• extend the director penalty regime to directors of companies that have not complied with their superannuation payment obligations[37]
  • where a company’s debt remains unpaid or unreported for three months from the due date, the Commissioner may take steps to recover director penalties without first issuing a director penalty notice, and
  • establish a PAYG withholding non-compliance tax making directors and their associates (in some limited cases) liable for the company’s unpaid PAYG withholding amounts to the Commissioner (the tax is established by the PAYG Bill).

The aims of the amendments are to ‘better protect workers’ entitlements to superannuation, strengthen the obligations of company directors and enhance the deterrence of fraudulent phoenix activity’.[38] The amendments do not impose any additional obligations on companies, but rather they toughen the penalty regime for non-compliance.  While the legislation provides defences for directors who may otherwise find themselves personally liable for a penalty, to date, the Courts have interpreted these defences rather narrowly.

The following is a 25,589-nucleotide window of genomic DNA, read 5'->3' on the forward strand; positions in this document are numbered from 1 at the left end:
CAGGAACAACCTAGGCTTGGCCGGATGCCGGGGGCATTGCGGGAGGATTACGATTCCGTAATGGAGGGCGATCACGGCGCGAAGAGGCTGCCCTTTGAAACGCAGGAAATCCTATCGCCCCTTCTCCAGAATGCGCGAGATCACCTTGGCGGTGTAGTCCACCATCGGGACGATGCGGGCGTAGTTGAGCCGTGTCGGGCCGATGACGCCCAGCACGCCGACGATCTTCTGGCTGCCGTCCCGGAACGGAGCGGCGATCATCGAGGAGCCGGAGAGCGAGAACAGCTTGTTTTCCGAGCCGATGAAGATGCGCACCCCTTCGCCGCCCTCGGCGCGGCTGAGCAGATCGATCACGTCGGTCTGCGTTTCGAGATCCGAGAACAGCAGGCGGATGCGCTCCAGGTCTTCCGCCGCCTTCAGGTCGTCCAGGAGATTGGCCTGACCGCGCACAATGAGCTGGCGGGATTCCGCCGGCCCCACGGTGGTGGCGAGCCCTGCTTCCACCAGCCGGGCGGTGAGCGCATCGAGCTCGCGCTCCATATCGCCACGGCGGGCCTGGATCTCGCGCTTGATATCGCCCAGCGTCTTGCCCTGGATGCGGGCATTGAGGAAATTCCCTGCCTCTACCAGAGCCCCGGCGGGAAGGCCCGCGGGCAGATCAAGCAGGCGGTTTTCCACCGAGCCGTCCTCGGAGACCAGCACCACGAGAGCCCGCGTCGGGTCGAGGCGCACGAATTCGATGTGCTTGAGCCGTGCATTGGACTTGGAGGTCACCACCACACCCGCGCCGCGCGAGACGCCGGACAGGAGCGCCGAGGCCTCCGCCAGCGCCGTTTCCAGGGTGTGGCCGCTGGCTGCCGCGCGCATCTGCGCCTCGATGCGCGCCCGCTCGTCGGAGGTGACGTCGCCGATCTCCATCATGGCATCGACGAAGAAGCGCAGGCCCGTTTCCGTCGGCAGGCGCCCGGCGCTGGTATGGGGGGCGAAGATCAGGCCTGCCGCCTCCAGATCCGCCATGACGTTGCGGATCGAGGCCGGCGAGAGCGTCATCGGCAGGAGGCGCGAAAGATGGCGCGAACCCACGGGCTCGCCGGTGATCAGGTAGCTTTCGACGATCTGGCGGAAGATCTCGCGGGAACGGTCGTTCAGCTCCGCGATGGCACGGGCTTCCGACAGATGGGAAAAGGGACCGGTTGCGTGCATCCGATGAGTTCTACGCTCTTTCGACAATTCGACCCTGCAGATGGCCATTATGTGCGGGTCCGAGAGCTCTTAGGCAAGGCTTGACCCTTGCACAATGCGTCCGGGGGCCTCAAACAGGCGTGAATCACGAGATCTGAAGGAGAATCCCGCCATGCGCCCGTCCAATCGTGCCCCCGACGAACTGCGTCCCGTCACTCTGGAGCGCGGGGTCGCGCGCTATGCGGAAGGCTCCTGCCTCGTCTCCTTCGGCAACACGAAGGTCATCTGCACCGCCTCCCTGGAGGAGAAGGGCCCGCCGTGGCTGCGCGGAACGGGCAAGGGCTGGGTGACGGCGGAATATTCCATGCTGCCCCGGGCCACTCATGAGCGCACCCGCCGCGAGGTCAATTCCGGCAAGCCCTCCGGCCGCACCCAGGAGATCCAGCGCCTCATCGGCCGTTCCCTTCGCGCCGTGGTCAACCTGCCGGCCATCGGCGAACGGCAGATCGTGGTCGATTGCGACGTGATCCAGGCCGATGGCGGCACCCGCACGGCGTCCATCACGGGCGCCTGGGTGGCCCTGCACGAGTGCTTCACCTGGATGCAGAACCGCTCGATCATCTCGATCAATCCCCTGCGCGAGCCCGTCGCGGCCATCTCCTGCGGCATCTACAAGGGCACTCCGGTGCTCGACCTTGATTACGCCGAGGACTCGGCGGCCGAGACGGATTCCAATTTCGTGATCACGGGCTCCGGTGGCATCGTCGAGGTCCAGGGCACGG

A 2010 report by the Inspector-General of Taxation recommended that the director penalty regime be extended to a company’s unpaid superannuation obligations.[39]  This option was also included in a 2009 Treasury consultation paper on addressing fraudulent phoenix activity.[40]

The House of Representatives Standing Committee on Economics inquiry into the Bills raised a number of issues in relation to Schedule 3 of TLA Bill, primarily in how effective it will be in deterring fraudulent phoenix activity.[41] The Committee highlighted the broad range of directors that the amendments would apply to, including those not involved in phoenix activity.  In particular, the Australian Chamber of Commerce and Industry noted: